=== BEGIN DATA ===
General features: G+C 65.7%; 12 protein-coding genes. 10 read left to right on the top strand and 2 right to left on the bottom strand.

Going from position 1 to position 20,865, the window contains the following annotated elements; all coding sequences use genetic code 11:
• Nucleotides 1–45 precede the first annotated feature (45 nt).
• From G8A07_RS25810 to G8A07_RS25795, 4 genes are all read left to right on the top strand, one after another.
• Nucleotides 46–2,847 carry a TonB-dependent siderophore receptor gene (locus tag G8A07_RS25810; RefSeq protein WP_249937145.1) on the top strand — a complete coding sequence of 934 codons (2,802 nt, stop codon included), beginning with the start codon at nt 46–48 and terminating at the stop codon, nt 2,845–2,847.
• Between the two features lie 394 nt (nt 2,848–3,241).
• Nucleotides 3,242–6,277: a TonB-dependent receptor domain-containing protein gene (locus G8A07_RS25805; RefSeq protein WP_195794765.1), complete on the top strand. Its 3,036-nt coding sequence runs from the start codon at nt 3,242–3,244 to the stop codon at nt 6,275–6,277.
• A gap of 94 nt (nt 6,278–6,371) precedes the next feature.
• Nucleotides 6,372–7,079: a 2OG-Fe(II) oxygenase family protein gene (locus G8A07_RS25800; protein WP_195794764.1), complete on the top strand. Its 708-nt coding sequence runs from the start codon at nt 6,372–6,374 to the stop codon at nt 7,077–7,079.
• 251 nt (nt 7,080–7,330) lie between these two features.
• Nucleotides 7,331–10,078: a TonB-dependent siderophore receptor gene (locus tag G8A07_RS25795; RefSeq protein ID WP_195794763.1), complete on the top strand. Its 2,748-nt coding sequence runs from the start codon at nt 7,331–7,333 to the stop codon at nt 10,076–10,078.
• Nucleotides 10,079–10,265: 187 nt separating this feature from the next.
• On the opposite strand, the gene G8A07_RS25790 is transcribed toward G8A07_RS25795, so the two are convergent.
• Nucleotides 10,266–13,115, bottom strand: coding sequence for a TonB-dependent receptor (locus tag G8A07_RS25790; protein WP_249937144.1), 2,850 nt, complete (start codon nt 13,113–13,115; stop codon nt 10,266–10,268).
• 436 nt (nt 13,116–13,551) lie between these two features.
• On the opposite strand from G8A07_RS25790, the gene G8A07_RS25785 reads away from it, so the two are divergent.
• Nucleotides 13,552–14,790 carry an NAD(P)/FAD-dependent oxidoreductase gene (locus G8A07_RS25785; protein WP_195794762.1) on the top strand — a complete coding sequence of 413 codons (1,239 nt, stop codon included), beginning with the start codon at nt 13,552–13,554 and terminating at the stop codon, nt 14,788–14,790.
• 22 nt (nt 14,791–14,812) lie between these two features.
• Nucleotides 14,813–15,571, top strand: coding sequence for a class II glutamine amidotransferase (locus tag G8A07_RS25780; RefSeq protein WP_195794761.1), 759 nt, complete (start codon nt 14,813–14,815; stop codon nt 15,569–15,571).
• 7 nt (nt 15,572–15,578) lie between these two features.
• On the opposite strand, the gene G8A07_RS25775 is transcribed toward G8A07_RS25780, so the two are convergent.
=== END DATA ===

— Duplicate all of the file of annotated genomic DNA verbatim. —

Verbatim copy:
General features: G+C 65.7%; 12 protein-coding genes. 10 read left to right on the top strand and 2 right to left on the bottom strand.

Going from position 1 to position 20,865, the window contains the following annotated elements; all coding sequences use genetic code 11:
• Nucleotides 1–45 precede the first annotated feature (45 nt).
• From G8A07_RS25810 to G8A07_RS25795, 4 genes are all read left to right on the top strand, one after another.
• Nucleotides 46–2,847 carry a TonB-dependent siderophore receptor gene (locus tag G8A07_RS25810; RefSeq protein WP_249937145.1) on the top strand — a complete coding sequence of 934 codons (2,802 nt, stop codon included), beginning with the start codon at nt 46–48 and terminating at the stop codon, nt 2,845–2,847.
• Between the two features lie 394 nt (nt 2,848–3,241).
• Nucleotides 3,242–6,277: a TonB-dependent receptor domain-containing protein gene (locus G8A07_RS25805; RefSeq protein WP_195794765.1), complete on the top strand. Its 3,036-nt coding sequence runs from the start codon at nt 3,242–3,244 to the stop codon at nt 6,275–6,277.
• A gap of 94 nt (nt 6,278–6,371) precedes the next feature.
• Nucleotides 6,372–7,079: a 2OG-Fe(II) oxygenase family protein gene (locus G8A07_RS25800; protein WP_195794764.1), complete on the top strand. Its 708-nt coding sequence runs from the start codon at nt 6,372–6,374 to the stop codon at nt 7,077–7,079.
• 251 nt (nt 7,080–7,330) lie between these two features.
• Nucleotides 7,331–10,078: a TonB-dependent siderophore receptor gene (locus tag G8A07_RS25795; RefSeq protein ID WP_195794763.1), complete on the top strand. Its 2,748-nt coding sequence runs from the start codon at nt 7,331–7,333 to the stop codon at nt 10,076–10,078.
• Nucleotides 10,079–10,265: 187 nt separating this feature from the next.
• On the opposite strand, the gene G8A07_RS25790 is transcribed toward G8A07_RS25795, so the two are convergent.
• Nucleotides 10,266–13,115, bottom strand: coding sequence for a TonB-dependent receptor (locus tag G8A07_RS25790; protein WP_249937144.1), 2,850 nt, complete (start codon nt 13,113–13,115; stop codon nt 10,266–10,268).
• 436 nt (nt 13,116–13,551) lie between these two features.
• On the opposite strand from G8A07_RS25790, the gene G8A07_RS25785 reads away from it, so the two are divergent.
• Nucleotides 13,552–14,790 carry an NAD(P)/FAD-dependent oxidoreductase gene (locus G8A07_RS25785; protein WP_195794762.1) on the top strand — a complete coding sequence of 413 codons (1,239 nt, stop codon included), beginning with the start codon at nt 13,552–13,554 and terminating at the stop codon, nt 14,788–14,790.
• 22 nt (nt 14,791–14,812) lie between these two features.
• Nucleotides 14,813–15,571, top strand: coding sequence for a class II glutamine amidotransferase (locus tag G8A07_RS25780; RefSeq protein WP_195794761.1), 759 nt, complete (start codon nt 14,813–14,815; stop codon nt 15,569–15,571).
• 7 nt (nt 15,572–15,578) lie between these two features.
• On the opposite strand, the gene G8A07_RS25775 is transcribed toward G8A07_RS25780, so the two are convergent.